February 17, 2004

Open Security: No Litmus Test

Chuck Talk writes "I read with some interest Larry Seltzer's article of the ideation that the source code leak for some portions of the Windows Operating Systems would prove a novel test for security. I am not sure how that can be so, for there is a whole host of issues that complicate the views that this could be considered some sort of litmus test for open-source security.

The simplest truth is that Microsoft cannot open its source code simply because there is so much cross-licensed code underlying their source. The legal hurdles to opening Microsoft source would be problematic if not a downright end-game for the company that has bought, crushed and rolled over all of its competition on the way to becoming what it is today.

I don't mean any disrespect to Larry, really, but I disagree with his statement:"If there are still meaningful attacks to wring out of the code, it will only be because there is security value in obscurity."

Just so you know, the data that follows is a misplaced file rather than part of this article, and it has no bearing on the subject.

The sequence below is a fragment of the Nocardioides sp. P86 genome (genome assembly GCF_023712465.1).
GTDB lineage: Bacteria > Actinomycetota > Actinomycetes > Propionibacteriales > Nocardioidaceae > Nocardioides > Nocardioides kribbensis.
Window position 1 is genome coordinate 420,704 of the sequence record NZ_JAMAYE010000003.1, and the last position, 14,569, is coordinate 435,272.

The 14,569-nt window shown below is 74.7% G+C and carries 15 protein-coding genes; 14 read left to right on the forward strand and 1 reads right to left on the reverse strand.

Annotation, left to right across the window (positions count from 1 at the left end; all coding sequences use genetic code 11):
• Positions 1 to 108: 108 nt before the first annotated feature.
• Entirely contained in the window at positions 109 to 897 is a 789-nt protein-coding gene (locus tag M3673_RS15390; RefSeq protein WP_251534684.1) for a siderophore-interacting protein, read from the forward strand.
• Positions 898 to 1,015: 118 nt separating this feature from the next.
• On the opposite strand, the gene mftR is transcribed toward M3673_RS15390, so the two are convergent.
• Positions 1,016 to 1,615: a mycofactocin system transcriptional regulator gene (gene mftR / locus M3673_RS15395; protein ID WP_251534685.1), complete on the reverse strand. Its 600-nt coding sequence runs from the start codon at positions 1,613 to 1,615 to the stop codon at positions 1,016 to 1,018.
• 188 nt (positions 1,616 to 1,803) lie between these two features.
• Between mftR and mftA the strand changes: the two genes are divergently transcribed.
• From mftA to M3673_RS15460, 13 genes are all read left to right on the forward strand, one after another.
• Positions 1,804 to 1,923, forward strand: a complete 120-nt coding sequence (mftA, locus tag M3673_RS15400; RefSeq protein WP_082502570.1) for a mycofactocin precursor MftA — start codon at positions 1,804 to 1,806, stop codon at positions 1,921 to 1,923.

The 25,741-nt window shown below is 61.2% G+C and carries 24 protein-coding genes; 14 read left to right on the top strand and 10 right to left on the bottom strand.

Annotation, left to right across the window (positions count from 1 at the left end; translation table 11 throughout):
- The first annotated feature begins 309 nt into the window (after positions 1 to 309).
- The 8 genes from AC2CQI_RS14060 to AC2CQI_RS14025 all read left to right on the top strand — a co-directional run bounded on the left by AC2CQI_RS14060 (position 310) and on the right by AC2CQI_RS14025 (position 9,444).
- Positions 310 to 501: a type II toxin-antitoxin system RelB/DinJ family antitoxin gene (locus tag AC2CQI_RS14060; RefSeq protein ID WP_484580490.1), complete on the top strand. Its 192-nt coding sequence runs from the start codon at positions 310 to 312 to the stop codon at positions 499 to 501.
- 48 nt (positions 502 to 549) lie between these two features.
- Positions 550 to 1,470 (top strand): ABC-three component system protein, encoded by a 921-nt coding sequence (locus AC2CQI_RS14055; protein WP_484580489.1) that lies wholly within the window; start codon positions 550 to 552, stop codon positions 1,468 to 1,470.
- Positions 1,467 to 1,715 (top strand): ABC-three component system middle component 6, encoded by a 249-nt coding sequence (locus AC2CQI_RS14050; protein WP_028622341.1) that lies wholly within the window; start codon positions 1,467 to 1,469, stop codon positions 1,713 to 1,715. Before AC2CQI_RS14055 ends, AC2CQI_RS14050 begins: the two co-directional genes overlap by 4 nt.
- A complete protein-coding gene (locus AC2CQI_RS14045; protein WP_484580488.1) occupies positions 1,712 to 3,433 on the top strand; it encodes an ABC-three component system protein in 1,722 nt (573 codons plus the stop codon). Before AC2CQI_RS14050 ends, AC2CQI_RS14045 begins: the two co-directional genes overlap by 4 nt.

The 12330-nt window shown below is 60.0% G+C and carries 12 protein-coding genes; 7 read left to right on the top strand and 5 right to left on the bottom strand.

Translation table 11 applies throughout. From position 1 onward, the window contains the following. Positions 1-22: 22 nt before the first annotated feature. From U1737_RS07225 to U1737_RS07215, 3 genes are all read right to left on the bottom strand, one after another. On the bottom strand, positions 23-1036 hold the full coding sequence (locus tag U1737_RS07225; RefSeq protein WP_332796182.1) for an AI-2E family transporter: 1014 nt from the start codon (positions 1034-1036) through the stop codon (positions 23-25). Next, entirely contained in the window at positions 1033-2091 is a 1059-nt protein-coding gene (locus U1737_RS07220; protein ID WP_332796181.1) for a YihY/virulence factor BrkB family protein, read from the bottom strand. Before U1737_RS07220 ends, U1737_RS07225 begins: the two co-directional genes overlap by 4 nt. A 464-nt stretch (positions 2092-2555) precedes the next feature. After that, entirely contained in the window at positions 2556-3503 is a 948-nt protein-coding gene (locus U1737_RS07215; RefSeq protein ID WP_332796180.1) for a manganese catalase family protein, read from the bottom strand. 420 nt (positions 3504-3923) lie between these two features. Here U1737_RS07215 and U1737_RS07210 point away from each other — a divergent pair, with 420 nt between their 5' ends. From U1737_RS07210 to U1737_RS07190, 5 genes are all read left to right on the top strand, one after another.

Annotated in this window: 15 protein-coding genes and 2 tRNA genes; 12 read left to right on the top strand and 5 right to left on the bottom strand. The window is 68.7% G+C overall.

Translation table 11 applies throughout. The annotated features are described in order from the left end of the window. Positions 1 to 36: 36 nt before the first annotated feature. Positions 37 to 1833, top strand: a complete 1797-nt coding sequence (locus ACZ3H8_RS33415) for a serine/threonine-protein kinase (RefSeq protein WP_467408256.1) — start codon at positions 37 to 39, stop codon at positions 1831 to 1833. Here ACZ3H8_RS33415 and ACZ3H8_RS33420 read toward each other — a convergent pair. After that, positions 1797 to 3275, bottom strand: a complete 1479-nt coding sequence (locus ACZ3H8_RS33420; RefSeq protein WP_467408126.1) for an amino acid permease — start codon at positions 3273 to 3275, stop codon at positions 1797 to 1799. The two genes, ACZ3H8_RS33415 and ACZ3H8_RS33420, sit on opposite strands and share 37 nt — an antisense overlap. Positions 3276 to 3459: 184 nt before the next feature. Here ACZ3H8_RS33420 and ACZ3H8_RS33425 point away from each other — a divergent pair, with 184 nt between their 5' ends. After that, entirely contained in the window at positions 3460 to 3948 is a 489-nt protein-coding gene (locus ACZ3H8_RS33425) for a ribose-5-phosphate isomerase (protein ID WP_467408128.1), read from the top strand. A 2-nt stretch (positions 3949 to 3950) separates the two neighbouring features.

That is reaching for a conclusion. If there are attacks found, might it not be because there was a vulnerability there in the first place? Maybe what is found is a critical piece that is then patched by the White Hats that knocks out some of the other vulnerabilities that are widely distributed. I still do not believe that by keeping everything locked away that you always create value and best practices. Intelligence and other assets that need protection should be kept secret. Commercial Operating Systems that deliver infrastructure services need to be able to be quickly and adroitly patched, repaired and corrected."

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